Stock investing includes numerous specific risks including the fluctuations of dividend, loss of principal, and potential illiquidity of the investment in a falling market. International and emerging markets investing involves special risks such as currency fluctuation and political instability and may not be suitable for all investors. Small cap stocks may be subject to a higher degree of risk than more established companies’ securities. The illiquidity of the small cap market may adversely affect the value of these investments. Information presented herein is subject to change without notice and should not be considered as a solicitation to buy or sell any security. This newsletter should not be regarded as a complete analysis of the subjects discussed. Bonds are subject to market and interest rate risk if sold prior to maturity. Bond values and yields will decline as interest rates rise and bonds are subject to availability and change in price. The risks associated with investment-grade corporate bonds are considered significantly higher than those associated with first-class government bonds. The difference between rates for first-class government bonds and investment-grade bonds is called investment-grade spread. The range of this spread is an indicator of the market’s belief in the stability of the economy. The fast price swings in commodities and currencies can result in significant volatility in an investor’s holdings. There is no assurance that the techniques and strategies discussed are suitable for all investors or will yield positive outcomes. The Value investments can perform differently from the market as a whole. They can remain undervalued by the market for long periods of time.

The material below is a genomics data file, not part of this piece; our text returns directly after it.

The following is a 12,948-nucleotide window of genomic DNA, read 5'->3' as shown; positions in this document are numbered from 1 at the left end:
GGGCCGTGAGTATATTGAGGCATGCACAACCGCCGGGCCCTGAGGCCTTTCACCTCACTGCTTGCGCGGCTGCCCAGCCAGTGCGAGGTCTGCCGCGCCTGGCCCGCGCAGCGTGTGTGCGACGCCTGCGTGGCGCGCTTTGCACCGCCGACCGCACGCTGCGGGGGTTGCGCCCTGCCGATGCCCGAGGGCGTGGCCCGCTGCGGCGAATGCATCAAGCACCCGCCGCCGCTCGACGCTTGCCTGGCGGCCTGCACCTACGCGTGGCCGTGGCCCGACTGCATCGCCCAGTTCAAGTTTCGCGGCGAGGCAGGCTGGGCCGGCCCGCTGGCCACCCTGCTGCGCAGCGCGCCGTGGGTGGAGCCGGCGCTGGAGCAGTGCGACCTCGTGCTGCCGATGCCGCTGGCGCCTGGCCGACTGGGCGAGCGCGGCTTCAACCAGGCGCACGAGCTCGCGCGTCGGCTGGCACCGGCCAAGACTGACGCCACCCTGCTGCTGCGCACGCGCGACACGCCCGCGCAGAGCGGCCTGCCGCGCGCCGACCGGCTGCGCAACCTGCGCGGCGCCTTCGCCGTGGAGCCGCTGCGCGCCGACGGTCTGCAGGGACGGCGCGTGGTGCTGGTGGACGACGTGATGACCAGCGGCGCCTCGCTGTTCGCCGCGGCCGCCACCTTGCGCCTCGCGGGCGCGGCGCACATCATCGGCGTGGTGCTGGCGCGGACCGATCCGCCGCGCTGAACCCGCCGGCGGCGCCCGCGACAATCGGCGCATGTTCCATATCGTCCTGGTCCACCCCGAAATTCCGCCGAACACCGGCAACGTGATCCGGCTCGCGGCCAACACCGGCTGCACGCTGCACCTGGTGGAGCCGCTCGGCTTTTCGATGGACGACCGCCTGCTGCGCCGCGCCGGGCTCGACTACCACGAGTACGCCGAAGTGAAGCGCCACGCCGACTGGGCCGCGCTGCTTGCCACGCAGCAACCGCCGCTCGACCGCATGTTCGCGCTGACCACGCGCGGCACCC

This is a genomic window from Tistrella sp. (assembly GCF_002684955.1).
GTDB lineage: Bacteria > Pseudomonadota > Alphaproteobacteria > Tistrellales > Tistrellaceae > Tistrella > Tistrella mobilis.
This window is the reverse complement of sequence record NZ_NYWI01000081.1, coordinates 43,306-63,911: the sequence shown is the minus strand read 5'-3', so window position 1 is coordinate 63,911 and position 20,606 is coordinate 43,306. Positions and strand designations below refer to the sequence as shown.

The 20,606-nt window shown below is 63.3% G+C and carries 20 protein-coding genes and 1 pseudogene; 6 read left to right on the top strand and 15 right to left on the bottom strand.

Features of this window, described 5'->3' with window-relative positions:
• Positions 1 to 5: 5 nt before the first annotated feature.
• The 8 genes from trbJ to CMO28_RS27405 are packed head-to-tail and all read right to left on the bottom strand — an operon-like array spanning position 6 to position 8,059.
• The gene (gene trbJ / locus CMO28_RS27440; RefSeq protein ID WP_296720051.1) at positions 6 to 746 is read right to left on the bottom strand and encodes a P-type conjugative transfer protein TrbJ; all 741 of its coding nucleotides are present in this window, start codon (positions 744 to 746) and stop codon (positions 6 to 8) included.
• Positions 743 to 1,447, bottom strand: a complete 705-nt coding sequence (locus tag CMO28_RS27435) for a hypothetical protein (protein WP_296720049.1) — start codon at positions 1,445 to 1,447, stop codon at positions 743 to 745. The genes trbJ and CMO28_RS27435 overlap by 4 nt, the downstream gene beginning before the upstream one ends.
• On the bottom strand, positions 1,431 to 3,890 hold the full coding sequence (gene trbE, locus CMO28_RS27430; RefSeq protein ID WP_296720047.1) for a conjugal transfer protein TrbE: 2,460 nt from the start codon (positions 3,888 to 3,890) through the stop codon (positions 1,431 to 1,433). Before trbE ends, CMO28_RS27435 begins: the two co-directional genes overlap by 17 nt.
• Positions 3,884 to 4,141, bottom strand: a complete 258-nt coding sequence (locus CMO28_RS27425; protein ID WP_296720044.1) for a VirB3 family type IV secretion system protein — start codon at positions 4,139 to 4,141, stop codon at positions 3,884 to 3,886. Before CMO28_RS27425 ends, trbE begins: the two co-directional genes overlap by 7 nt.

Any projections, forecasts and estimates, including without limitation any statement using “expect” or “believe” or any variation of either term or a similar term, contained here are forward-looking statements and are based upon certain current assumptions, beliefs and expectations that LRIA considers reasonable or that the applicable third parties have identified as such. Forward-looking statements are necessarily speculative in nature, and it can be expected that some or all of the assumptions or beliefs underlying the forward-looking statements will not materialize or will vary significantly from actual results or outcomes. Some important factors that could cause actual results or outcomes to differ materially from those in any forward-looking statements include, among others, changes in interest rates and general economic conditions in the U.S. and globally, changes in the liquidity available in the market, change and volatility in the value of the U.S. dollar, market volatility and distressed credit markets, and other market, financial or legal uncertainties. Consequently, the inclusion of forward-looking statements herein should not be regarded as a representation by LRIA or any other person or entity of the outcomes or results that will be achieved by following any recommendations contained herein. While the forward-looking statements here reflect estimates, expectations and beliefs, they are not guarantees of future performance or outcomes. LRIA has no obligation to update or otherwise revise any forward-looking statements, including any revisions to reflect changes in economic conditions or other circumstances arising after the date hereof or to reflect the occurrence of events (whether anticipated or unanticipated), even if the underlying assumptions do not come to fruition. Opinions expressed herein are subject to change without notice and do not necessarily take into account the particular investment objectives, financial situations, or particular needs of all investors.